forces in Nicaragua were smuggling
cocaine into the United States for prof-
Celerino Castillo III, a former Drug
Enforcement Administration agent,
said at a news conference he sent
reports to his agency about Contra
drug flights in 1985 and 1986 and
even spoke to U.S. Embassy officials
about them. But he was told they were
sanctioned by the White House, he
Castillo's account at a briefing spon-
sored by civil rights leaders added to
the controversy over whether the CIA
was involved in drug smuggling that
supplied crack cocaine to the Los
The House Intelligence Committee
and the CIA's inspector general have
begun inquiries into recent newspaper
reports that such flights were part of a
drug pipeline from Colombian drug
cartels to black neighborhoods
WASHINGTON - Breaking a
logjam that threatened to derail a
measure to crack down on illegal
immigration, House and Senate
Republicans have decided to
remove from the pending bill a con-G
tentious provision that would
restrict public education for undoc-
umented students, congressional
Under a new strategy to be
unveiled today, the schooling provi-
sion will be placed in another bill
and brought up for a separate vote
before the scheduled end of the con-
gressional session this week, the
sources said. 6
s < -- '
y AROND TH WORL
REHEARSALS: Thursdays, 7:30-9:00 p.m.
Yeltsin's health fuels
MOSCOW - President Boris
Yeltsin's heart illness, which his doctors
have revealed to be a more serious con-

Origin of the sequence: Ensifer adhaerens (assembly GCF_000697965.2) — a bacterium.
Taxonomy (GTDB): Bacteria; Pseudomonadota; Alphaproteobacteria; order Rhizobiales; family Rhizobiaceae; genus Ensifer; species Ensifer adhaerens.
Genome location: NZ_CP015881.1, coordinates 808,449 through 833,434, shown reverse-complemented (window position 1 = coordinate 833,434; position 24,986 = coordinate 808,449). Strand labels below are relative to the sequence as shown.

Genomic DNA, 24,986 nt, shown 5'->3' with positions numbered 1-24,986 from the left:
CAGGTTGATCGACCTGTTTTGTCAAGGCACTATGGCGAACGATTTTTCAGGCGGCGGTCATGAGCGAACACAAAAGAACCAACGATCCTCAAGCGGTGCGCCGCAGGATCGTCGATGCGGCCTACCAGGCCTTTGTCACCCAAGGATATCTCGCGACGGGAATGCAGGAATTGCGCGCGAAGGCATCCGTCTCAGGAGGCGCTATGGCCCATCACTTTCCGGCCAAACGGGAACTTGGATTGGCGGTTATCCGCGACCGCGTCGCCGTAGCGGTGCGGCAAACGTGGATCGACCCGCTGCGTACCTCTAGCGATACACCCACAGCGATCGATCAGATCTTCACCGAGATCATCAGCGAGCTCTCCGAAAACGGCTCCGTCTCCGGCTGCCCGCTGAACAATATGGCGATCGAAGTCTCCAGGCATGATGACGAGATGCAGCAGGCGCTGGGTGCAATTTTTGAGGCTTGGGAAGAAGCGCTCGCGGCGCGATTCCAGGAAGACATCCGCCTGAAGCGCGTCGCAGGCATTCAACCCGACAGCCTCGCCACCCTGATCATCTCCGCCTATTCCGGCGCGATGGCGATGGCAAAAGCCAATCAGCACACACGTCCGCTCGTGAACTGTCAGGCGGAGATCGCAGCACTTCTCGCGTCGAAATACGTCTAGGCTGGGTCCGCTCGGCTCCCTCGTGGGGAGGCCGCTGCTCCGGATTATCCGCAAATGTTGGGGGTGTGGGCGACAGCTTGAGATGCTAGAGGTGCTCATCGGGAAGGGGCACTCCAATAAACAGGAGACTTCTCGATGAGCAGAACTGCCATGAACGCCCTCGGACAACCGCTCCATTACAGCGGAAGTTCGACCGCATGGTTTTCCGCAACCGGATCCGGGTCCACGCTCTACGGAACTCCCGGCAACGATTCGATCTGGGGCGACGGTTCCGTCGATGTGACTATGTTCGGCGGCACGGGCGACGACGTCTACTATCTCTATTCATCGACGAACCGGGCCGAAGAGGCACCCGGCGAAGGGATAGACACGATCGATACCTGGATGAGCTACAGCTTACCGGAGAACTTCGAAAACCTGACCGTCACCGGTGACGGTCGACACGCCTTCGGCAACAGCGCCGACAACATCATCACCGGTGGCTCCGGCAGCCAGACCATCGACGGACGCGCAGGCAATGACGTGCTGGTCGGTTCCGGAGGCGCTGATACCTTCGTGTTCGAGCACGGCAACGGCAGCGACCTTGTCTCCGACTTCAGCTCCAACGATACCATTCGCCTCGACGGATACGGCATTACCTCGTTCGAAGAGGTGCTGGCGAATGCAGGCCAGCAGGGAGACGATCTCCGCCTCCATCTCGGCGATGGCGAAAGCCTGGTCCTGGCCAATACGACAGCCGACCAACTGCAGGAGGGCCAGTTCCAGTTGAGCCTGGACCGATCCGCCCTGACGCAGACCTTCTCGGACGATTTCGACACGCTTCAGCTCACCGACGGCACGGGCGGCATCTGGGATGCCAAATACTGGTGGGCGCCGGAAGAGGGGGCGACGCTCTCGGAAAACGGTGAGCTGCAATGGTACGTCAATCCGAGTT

dition than was previously known, has
fueled a fresh and increasingly intense
struggle among leading politicians who
would like to succeed him.
Although Yeltsin may survive
bypass surgery and return as the vigor-
ous leader who danced and rallied his
way through last year's presidential
campaign, his rivals have begun
behaving as if his days in power are
They seem to be preparing for a re-
run of the leadership struggle that was
seemingly settled only two and a half
months ago, when Yeltsin won a second
The Russian constitution provides
for a new election within three months
if the president suffers a "sustained
inability due to health to discharge his
powers."Yeltsin's prospective heart sur-
geon, Renat Akchurin, suggested over
the weekend that the surgery may have
to be delayed because of Yeltsin's frag-
ile condition, adding to a feeling of
uncertainty about the president's health
and intensifying speculation about to
constitutional provision for new elec-
Japan asserts claim
HONG KONG - Japan yesterday
asserted its claim to a chain of disputed
islands by blocking a flotilla of Taiwa
and Hong Kong demonstrators w
tried to land on the stony outposts to
plant flags of Taiwan and the People's
Republic of China.
According to reporters aboard the
seven small vessels containing anti-
Japanese activists, the demonstrators
were turned back by Japanese coast
guard craft before they could land on
the tiny islands located 100 miles
northeast of Taiwan.
Japan, China and Taiwan all ca
the rocky archipelago. A lighthouse
up there by Japanese ultranationalists
in July has sparked anti-Japanese
demonstrations in Taiwan.
The MTV Choose or Lose Bus rolls into town on
Friday, September 27, 11AM to 2PM on the service
drive between Shapiro Library and West Hall.
Volunteers will be on hand to register new voters.
Stop by and receive a Continental Cablevision/MTV
Choose or Lose T-Shirt*. Sponsored by Continental
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Do you have 2 hours?
Must be a U/M student
& World Wide Web user
call Ursula at: 747-9945